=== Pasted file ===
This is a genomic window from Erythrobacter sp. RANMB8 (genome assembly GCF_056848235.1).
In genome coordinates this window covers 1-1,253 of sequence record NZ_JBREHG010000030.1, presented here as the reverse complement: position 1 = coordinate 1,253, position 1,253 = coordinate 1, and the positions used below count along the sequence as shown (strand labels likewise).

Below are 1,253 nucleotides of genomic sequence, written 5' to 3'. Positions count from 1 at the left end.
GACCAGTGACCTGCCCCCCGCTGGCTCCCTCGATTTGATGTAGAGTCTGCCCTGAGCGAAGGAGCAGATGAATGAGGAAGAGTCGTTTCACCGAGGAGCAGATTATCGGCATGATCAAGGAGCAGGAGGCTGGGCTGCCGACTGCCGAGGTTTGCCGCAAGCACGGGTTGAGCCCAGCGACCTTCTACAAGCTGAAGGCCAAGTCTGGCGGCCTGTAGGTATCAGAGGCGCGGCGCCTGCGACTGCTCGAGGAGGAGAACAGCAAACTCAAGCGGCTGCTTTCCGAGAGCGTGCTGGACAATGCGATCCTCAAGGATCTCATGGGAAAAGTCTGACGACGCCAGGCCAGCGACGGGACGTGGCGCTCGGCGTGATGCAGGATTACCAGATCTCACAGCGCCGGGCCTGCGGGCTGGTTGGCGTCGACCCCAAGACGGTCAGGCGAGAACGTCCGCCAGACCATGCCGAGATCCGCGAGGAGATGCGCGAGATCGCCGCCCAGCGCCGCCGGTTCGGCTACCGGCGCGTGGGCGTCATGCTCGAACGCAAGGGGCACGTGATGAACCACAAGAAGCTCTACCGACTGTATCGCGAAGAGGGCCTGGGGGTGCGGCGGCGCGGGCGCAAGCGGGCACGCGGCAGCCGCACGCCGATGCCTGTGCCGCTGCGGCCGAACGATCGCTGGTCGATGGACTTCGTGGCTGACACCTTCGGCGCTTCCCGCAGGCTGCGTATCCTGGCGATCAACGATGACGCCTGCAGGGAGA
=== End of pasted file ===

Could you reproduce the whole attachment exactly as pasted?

This is a genomic window from Erythrobacter sp. RANMB8 (genome assembly GCF_056848235.1).
In genome coordinates this window covers 1-1,253 of sequence record NZ_JBREHG010000030.1, presented here as the reverse complement: position 1 = coordinate 1,253, position 1,253 = coordinate 1, and the positions used below count along the sequence as shown (strand labels likewise).

Below are 1,253 nucleotides of genomic sequence, written 5' to 3'. Positions count from 1 at the left end.
GACCAGTGACCTGCCCCCCGCTGGCTCCCTCGATTTGATGTAGAGTCTGCCCTGAGCGAAGGAGCAGATGAATGAGGAAGAGTCGTTTCACCGAGGAGCAGATTATCGGCATGATCAAGGAGCAGGAGGCTGGGCTGCCGACTGCCGAGGTTTGCCGCAAGCACGGGTTGAGCCCAGCGACCTTCTACAAGCTGAAGGCCAAGTCTGGCGGCCTGTAGGTATCAGAGGCGCGGCGCCTGCGACTGCTCGAGGAGGAGAACAGCAAACTCAAGCGGCTGCTTTCCGAGAGCGTGCTGGACAATGCGATCCTCAAGGATCTCATGGGAAAAGTCTGACGACGCCAGGCCAGCGACGGGACGTGGCGCTCGGCGTGATGCAGGATTACCAGATCTCACAGCGCCGGGCCTGCGGGCTGGTTGGCGTCGACCCCAAGACGGTCAGGCGAGAACGTCCGCCAGACCATGCCGAGATCCGCGAGGAGATGCGCGAGATCGCCGCCCAGCGCCGCCGGTTCGGCTACCGGCGCGTGGGCGTCATGCTCGAACGCAAGGGGCACGTGATGAACCACAAGAAGCTCTACCGACTGTATCGCGAAGAGGGCCTGGGGGTGCGGCGGCGCGGGCGCAAGCGGGCACGCGGCAGCCGCACGCCGATGCCTGTGCCGCTGCGGCCGAACGATCGCTGGTCGATGGACTTCGTGGCTGACACCTTCGGCGCTTCCCGCAGGCTGCGTATCCTGGCGATCAACGATGACGCCTGCAGGGAGA